SIM card manufacturer Gemalto has published the results of an investigation into an alleged hacking operation by the UK’s GCHQ and the USA’s National Security Agency. A report earlier this month - based on information from former NSA contractor Edward Snowden - claimed that both security agencies had jointly hacked into Gemalto’s network to steal SIM encryption keys. This would have enabled them to decrypt mobile phone calls without needing the cooperation of mobile networks.
According to Gemalto, it detected “two particularly sophisticated intrusions” in 2010 and 2011 that breached its office networks. Although it couldn’t identify the originator at the time, it says it now has “reasonable grounds to believe that an operation by NSA and GCHQ probably happened”.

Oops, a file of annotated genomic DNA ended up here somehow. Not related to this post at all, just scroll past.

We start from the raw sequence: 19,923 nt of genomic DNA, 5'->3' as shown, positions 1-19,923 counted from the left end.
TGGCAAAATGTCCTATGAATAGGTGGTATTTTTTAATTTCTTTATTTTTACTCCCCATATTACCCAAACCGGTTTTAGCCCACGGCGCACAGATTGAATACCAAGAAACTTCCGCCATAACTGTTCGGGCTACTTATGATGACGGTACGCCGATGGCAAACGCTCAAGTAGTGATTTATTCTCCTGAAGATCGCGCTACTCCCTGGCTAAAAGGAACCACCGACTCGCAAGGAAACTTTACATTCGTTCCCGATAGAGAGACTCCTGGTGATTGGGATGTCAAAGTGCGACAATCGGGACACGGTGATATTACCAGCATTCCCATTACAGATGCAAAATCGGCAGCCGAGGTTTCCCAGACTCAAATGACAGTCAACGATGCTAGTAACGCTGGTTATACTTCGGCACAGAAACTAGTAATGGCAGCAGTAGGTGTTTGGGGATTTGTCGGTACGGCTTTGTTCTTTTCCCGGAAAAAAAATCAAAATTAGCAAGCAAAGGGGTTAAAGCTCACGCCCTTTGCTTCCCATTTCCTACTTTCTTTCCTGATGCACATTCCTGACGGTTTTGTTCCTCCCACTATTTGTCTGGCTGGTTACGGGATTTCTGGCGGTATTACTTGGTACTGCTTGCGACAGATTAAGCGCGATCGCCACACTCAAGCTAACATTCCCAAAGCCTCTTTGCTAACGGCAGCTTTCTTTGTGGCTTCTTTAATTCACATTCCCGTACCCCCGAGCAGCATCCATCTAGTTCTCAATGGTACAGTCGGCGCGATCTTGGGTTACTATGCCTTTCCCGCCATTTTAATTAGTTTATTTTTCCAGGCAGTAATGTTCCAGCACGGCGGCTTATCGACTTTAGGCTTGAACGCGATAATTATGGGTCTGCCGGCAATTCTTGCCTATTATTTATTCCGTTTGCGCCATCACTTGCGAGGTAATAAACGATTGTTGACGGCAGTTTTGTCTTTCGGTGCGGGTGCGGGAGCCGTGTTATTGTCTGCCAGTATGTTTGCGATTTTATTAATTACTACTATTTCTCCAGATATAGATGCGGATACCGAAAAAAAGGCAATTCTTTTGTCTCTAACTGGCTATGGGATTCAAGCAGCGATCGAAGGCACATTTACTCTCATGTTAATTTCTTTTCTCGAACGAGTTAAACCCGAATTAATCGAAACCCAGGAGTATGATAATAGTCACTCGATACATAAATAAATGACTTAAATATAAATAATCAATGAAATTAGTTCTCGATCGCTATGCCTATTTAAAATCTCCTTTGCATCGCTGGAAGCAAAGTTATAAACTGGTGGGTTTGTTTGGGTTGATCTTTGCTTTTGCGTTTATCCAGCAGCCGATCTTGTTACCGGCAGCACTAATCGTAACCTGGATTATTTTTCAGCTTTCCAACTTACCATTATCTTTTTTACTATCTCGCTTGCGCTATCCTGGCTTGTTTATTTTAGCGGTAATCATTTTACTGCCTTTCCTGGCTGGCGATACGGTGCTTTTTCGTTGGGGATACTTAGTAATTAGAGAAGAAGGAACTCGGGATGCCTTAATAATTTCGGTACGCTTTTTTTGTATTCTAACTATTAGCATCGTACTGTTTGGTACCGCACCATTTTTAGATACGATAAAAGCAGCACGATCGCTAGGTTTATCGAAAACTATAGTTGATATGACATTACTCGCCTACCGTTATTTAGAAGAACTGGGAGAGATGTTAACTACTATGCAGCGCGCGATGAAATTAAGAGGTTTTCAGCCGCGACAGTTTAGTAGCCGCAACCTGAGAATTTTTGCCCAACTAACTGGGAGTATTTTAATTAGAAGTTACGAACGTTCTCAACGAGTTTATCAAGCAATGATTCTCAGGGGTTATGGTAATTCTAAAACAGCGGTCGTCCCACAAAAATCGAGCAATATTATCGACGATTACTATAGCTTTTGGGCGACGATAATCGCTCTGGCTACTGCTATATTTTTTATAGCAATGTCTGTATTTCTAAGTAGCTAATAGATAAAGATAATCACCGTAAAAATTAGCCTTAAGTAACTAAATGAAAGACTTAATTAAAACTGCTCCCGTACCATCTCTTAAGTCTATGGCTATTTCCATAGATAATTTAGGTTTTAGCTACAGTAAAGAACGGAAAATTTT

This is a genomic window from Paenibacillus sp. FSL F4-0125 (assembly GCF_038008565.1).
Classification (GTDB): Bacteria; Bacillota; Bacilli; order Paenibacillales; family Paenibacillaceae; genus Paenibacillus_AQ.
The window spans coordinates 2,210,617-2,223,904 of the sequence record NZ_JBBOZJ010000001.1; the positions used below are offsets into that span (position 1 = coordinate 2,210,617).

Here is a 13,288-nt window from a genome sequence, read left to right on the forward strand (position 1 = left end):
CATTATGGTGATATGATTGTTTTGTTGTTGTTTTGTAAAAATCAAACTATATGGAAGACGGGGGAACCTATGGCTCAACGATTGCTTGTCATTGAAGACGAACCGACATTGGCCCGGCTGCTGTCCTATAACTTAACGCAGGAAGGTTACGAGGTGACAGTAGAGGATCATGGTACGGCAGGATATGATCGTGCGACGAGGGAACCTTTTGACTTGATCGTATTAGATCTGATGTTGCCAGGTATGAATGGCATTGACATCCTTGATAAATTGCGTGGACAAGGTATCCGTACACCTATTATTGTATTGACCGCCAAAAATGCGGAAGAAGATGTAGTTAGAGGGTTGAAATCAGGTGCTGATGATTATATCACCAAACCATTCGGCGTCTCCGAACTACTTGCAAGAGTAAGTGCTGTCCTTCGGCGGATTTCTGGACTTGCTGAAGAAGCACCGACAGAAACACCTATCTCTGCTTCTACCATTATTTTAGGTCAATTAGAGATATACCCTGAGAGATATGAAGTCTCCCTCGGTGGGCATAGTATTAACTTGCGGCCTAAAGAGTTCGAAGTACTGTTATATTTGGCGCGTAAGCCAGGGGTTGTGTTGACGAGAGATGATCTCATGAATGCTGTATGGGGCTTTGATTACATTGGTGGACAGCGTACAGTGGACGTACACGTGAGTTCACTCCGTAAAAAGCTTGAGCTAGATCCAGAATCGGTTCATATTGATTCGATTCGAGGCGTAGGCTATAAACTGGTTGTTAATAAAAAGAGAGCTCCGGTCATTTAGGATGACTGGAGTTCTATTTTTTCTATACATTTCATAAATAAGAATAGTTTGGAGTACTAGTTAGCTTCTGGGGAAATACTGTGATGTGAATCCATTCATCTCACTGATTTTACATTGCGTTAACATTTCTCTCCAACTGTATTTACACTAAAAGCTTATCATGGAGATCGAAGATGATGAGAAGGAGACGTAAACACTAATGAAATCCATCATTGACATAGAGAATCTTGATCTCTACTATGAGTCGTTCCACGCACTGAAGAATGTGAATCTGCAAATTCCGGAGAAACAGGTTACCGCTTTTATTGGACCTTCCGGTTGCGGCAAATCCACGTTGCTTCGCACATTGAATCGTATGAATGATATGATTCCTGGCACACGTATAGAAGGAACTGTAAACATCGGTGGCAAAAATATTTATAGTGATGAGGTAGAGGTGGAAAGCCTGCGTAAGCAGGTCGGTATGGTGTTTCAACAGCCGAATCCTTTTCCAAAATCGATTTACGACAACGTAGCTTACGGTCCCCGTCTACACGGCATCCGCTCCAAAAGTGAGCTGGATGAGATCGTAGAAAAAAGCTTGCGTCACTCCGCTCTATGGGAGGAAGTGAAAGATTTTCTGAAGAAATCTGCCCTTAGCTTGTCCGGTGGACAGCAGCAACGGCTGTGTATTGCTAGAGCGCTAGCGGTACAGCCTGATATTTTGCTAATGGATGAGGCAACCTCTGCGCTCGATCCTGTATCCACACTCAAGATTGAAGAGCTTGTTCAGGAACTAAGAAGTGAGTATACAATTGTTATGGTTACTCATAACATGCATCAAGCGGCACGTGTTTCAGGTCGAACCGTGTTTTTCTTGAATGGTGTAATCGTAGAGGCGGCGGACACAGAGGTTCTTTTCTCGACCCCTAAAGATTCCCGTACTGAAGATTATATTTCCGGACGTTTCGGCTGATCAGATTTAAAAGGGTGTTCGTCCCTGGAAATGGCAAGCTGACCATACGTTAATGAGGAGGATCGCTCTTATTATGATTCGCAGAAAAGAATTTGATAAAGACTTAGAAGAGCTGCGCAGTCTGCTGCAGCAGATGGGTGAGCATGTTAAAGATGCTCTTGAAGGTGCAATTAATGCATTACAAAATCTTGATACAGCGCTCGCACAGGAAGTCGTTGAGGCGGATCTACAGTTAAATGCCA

However, its says the attacks “could not have resulted in a massive theft of SIM encryption keys” and, even if keys had eventually been stolen, this would not have allowed any spying on 3G or 4G communication.
Rival SIM card manufacturer Giesecke & Devrient (G&D) pointed out that “the SIM card is so secure that in the case revealed recently, even intelligence services preferred to steal the key rather than attack the SIM card”.
[Original report: firstlook.org]